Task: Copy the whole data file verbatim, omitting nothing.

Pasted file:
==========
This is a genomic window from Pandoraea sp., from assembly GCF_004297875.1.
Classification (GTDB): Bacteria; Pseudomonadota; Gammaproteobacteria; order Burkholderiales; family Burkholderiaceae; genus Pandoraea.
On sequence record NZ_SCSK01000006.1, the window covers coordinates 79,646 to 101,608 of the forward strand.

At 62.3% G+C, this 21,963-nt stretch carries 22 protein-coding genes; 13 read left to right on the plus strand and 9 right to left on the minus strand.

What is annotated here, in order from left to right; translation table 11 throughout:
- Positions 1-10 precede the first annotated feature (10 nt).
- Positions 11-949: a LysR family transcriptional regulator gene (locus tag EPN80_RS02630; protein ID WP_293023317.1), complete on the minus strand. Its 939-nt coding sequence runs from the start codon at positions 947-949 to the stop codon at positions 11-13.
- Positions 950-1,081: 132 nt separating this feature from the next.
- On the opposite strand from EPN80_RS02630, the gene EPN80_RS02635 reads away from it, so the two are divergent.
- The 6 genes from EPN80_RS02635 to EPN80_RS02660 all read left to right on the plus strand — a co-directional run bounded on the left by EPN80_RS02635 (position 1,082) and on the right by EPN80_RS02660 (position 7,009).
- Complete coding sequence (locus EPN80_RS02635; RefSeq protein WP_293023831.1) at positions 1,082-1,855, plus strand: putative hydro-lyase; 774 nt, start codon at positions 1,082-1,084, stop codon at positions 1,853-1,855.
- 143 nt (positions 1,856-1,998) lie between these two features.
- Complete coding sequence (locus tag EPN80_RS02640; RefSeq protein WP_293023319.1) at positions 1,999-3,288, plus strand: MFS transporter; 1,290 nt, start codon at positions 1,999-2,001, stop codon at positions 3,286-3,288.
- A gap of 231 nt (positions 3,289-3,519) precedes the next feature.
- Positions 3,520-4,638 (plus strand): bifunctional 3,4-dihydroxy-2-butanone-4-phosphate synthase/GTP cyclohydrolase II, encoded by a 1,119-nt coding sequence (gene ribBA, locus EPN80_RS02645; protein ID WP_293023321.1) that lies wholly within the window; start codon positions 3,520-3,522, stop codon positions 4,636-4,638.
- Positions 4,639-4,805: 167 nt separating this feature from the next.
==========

This is a genomic window from Pandoraea sp., from assembly GCF_004297875.1.
Classification (GTDB): Bacteria; Pseudomonadota; Gammaproteobacteria; order Burkholderiales; family Burkholderiaceae; genus Pandoraea.
On sequence record NZ_SCSK01000006.1, the window covers coordinates 79,646 to 101,608 of the forward strand.

At 62.3% G+C, this 21,963-nt stretch carries 22 protein-coding genes; 13 read left to right on the plus strand and 9 right to left on the minus strand.

What is annotated here, in order from left to right; translation table 11 throughout:
- Positions 1-10 precede the first annotated feature (10 nt).
- Positions 11-949: a LysR family transcriptional regulator gene (locus tag EPN80_RS02630; protein ID WP_293023317.1), complete on the minus strand. Its 939-nt coding sequence runs from the start codon at positions 947-949 to the stop codon at positions 11-13.
- Positions 950-1,081: 132 nt separating this feature from the next.
- On the opposite strand from EPN80_RS02630, the gene EPN80_RS02635 reads away from it, so the two are divergent.
- The 6 genes from EPN80_RS02635 to EPN80_RS02660 all read left to right on the plus strand — a co-directional run bounded on the left by EPN80_RS02635 (position 1,082) and on the right by EPN80_RS02660 (position 7,009).
- Complete coding sequence (locus EPN80_RS02635; RefSeq protein WP_293023831.1) at positions 1,082-1,855, plus strand: putative hydro-lyase; 774 nt, start codon at positions 1,082-1,084, stop codon at positions 1,853-1,855.
- 143 nt (positions 1,856-1,998) lie between these two features.
- Complete coding sequence (locus tag EPN80_RS02640; RefSeq protein WP_293023319.1) at positions 1,999-3,288, plus strand: MFS transporter; 1,290 nt, start codon at positions 1,999-2,001, stop codon at positions 3,286-3,288.
- A gap of 231 nt (positions 3,289-3,519) precedes the next feature.
- Positions 3,520-4,638 (plus strand): bifunctional 3,4-dihydroxy-2-butanone-4-phosphate synthase/GTP cyclohydrolase II, encoded by a 1,119-nt coding sequence (gene ribBA, locus EPN80_RS02645; protein ID WP_293023321.1) that lies wholly within the window; start codon positions 3,520-3,522, stop codon positions 4,636-4,638.
- Positions 4,639-4,805: 167 nt separating this feature from the next.